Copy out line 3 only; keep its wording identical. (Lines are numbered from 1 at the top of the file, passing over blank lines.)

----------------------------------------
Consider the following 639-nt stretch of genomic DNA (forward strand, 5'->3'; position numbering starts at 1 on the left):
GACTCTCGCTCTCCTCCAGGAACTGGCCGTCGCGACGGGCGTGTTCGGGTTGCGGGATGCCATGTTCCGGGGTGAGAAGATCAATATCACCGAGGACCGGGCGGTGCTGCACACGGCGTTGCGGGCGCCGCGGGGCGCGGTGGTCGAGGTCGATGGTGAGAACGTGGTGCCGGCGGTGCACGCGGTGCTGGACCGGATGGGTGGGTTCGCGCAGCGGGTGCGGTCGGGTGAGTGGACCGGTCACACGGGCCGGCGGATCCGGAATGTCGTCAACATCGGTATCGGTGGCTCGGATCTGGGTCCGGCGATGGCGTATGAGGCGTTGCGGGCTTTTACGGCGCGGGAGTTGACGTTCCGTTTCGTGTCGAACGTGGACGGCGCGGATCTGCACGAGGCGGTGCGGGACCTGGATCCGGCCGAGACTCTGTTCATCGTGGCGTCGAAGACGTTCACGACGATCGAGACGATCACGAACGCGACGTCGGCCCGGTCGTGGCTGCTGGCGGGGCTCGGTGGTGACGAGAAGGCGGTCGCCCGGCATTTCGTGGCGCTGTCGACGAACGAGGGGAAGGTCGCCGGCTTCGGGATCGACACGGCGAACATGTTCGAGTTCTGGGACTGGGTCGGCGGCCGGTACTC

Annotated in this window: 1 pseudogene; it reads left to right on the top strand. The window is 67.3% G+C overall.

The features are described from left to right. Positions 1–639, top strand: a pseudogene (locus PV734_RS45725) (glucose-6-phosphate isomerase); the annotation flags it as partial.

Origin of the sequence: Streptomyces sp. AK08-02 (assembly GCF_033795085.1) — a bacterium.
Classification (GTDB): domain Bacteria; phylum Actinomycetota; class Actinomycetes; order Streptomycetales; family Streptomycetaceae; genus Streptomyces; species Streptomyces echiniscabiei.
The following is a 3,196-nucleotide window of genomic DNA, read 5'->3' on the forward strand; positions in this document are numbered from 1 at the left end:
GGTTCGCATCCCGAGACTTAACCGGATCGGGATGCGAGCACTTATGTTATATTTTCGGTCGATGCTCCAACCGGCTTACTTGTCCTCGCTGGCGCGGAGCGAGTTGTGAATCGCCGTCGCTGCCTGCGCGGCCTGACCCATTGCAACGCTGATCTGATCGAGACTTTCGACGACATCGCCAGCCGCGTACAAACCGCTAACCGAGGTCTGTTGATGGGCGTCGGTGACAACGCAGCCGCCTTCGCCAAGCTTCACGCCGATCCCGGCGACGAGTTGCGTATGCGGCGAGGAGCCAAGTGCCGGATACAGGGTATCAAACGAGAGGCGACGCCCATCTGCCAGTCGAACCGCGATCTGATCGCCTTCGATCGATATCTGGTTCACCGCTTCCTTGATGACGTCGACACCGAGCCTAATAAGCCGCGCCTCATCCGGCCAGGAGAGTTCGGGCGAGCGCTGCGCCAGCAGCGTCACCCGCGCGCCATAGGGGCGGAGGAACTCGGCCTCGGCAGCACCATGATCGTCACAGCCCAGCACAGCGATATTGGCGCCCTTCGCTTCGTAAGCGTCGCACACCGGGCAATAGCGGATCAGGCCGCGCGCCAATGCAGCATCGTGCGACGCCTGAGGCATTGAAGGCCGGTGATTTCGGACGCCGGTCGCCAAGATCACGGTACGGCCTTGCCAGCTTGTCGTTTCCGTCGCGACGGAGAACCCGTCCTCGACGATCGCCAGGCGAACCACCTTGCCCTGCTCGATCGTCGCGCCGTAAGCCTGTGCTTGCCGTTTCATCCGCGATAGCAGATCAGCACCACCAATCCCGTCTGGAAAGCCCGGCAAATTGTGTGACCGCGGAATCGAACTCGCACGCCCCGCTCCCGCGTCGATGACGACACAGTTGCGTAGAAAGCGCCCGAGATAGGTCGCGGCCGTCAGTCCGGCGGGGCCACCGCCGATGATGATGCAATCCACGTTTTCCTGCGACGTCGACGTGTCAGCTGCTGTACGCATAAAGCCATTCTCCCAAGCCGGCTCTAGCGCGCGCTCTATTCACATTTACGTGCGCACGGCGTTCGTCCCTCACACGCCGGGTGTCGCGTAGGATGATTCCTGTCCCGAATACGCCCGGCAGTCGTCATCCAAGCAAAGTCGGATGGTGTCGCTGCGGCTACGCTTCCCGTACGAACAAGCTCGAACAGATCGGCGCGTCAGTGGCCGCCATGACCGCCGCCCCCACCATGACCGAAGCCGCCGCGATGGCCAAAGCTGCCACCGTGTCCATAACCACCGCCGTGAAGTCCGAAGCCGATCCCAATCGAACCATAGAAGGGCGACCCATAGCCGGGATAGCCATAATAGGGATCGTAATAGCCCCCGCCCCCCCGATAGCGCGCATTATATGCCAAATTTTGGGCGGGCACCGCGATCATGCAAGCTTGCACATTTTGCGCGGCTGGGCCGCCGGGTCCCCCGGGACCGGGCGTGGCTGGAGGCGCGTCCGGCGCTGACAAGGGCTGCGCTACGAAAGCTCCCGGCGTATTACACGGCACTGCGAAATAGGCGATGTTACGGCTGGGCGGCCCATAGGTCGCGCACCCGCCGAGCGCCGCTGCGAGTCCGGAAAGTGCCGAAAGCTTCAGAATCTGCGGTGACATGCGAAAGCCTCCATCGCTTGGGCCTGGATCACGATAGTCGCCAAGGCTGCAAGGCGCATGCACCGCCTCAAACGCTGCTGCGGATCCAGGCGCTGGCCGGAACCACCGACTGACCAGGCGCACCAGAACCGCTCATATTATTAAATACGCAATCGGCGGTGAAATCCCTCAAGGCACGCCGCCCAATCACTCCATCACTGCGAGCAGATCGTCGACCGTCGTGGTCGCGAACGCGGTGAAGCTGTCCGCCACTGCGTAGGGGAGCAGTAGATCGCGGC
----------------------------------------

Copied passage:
Annotated in this window: 1 pseudogene; it reads left to right on the top strand. The window is 67.3% G+C overall.